St Mary police trained in environmental laws

ENVIRONMENTAL enforcement in St Mary has been bolstered with the recent training of 40 police officers from 11 police stations in the parish through efforts by the National Environment and Planning Agency (NEPA).

The officers were trained in environmental laws such as the Beach Control Act, Wildlife Protection Act, Endangered Species Act and the Natural Resources Conservation Authority, (Wastewater and Sludge) Regulations, 2013.

Manager of the Public Education and Corporate Communication branch at NEPA Dionne Rose said St Mary is famous for its natural beauty such as its rivers and beaches and as a result the agency thought it prudent that the law enforcement officers and community members be sensitised of the existing laws that will guide them to protect the parish’s natural resources.

“The officers and those from the police youth clubs were also exposed to the current environmental issues and trends as well as the danger of climate change and the impact it can have on the natural environment,” said Rose.

They were informed about techniques in collecting water samples during pollution incidents and how to maintain the integrity of the sample.

Superintendent Dean Johnson, commanding officer in charge of St Mary commended the agency for the training and added that the session was useful as it complements the parish’s policing model in St Mary.

“The training session has empowered us to do our work more efficiently and effectively in the various communities across the parish, and enriches the service delivery of our Agriculture, Environment and Fisheries – Planning, Protection and Enforcement Unit,” said Superintendent Johnson.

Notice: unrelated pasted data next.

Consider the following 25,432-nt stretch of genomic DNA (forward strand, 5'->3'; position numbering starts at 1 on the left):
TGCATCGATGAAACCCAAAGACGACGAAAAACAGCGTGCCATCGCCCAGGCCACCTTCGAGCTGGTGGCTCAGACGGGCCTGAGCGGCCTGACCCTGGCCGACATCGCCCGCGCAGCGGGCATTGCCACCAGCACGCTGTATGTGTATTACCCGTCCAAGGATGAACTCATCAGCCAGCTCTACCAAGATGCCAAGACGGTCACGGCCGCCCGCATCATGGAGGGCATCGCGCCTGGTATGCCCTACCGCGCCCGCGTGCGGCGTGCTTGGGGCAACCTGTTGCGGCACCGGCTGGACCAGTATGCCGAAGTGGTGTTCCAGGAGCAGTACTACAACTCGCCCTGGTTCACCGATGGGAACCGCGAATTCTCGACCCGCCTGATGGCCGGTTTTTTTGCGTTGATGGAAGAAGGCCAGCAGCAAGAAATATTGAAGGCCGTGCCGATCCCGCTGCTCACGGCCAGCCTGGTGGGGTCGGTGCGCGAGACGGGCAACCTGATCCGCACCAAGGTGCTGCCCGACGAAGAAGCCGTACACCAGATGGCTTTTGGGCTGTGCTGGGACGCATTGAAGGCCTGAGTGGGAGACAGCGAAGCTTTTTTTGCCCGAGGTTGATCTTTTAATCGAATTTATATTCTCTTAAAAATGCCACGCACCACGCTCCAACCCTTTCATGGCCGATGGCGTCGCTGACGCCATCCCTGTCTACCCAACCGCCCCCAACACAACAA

He further emphasised that “the parish has responsible environmental stewards who are involved in the community; and by enhancing the success of agriculture and fisheries through the protection of the environment, more persons would gain employment in those industries, which should lead to a continued downward trend in crime in St Mary”.

St Mary currently enjoys 21 per cent reduction in serious or major crimes and has a 41 per cent clear-up [resolution by arrest] rate significantly above the national average, he informed.

The agency has recently employed an environmental officer at its satellite office located on the Rural Agricultural Development Authority’s building in Frontier.

There have been more than 40 environmental permits and licences as well as beach licences monitored between August 2014 to November 2014 in St Mary. Where entities have been found to be in breach of their licences and permits, the agency has taken steps to ensure that they become compliant. Hence 27 site warning notices were served on permittees and licensees who are non-compliant.

NEPA will continue to train police officers in St Andrew and St Ann in the coming months.

 

Reposted from: http://www.jamaicaobserver.com/news/St-Mary-police-trained-in-environmental-laws_18159862

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